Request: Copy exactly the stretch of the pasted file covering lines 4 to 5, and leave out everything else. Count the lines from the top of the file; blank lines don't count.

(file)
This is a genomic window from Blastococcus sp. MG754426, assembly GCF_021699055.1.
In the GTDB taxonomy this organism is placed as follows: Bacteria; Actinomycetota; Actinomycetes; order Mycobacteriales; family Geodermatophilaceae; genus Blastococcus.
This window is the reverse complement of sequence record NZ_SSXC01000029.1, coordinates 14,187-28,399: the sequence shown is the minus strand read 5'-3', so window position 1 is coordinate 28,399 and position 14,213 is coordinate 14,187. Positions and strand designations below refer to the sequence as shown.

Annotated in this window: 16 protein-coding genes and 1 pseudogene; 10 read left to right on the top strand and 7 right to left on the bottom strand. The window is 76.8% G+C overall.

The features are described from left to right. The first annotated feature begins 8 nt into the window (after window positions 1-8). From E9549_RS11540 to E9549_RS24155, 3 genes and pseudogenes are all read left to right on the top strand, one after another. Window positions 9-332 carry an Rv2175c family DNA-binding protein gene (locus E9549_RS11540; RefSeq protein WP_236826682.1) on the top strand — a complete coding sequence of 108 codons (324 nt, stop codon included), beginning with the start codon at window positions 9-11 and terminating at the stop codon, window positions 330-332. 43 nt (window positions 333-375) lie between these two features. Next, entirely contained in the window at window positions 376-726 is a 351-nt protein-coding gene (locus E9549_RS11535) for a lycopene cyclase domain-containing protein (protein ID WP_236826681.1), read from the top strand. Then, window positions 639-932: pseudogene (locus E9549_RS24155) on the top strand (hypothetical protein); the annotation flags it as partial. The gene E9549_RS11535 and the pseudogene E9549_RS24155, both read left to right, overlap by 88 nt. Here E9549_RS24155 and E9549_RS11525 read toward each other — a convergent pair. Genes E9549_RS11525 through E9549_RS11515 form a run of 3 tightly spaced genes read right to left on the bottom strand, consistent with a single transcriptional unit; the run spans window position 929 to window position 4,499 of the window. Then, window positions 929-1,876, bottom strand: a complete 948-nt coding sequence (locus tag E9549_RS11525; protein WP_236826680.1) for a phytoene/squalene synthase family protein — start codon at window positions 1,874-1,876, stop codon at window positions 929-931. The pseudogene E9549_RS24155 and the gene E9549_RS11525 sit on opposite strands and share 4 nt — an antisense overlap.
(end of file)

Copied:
Annotated in this window: 16 protein-coding genes and 1 pseudogene; 10 read left to right on the top strand and 7 right to left on the bottom strand. The window is 76.8% G+C overall.

The features are described from left to right. The first annotated feature begins 8 nt into the window (after window positions 1-8). From E9549_RS11540 to E9549_RS24155, 3 genes and pseudogenes are all read left to right on the top strand, one after another. Window positions 9-332 carry an Rv2175c family DNA-binding protein gene (locus E9549_RS11540; RefSeq protein WP_236826682.1) on the top strand — a complete coding sequence of 108 codons (324 nt, stop codon included), beginning with the start codon at window positions 9-11 and terminating at the stop codon, window positions 330-332. 43 nt (window positions 333-375) lie between these two features. Next, entirely contained in the window at window positions 376-726 is a 351-nt protein-coding gene (locus E9549_RS11535) for a lycopene cyclase domain-containing protein (protein ID WP_236826681.1), read from the top strand. Then, window positions 639-932: pseudogene (locus E9549_RS24155) on the top strand (hypothetical protein); the annotation flags it as partial. The gene E9549_RS11535 and the pseudogene E9549_RS24155, both read left to right, overlap by 88 nt. Here E9549_RS24155 and E9549_RS11525 read toward each other — a convergent pair. Genes E9549_RS11525 through E9549_RS11515 form a run of 3 tightly spaced genes read right to left on the bottom strand, consistent with a single transcriptional unit; the run spans window position 929 to window position 4,499 of the window. Then, window positions 929-1,876, bottom strand: a complete 948-nt coding sequence (locus tag E9549_RS11525; protein WP_236826680.1) for a phytoene/squalene synthase family protein — start codon at window positions 1,874-1,876, stop codon at window positions 929-931. The pseudogene E9549_RS24155 and the gene E9549_RS11525 sit on opposite strands and share 4 nt — an antisense overlap.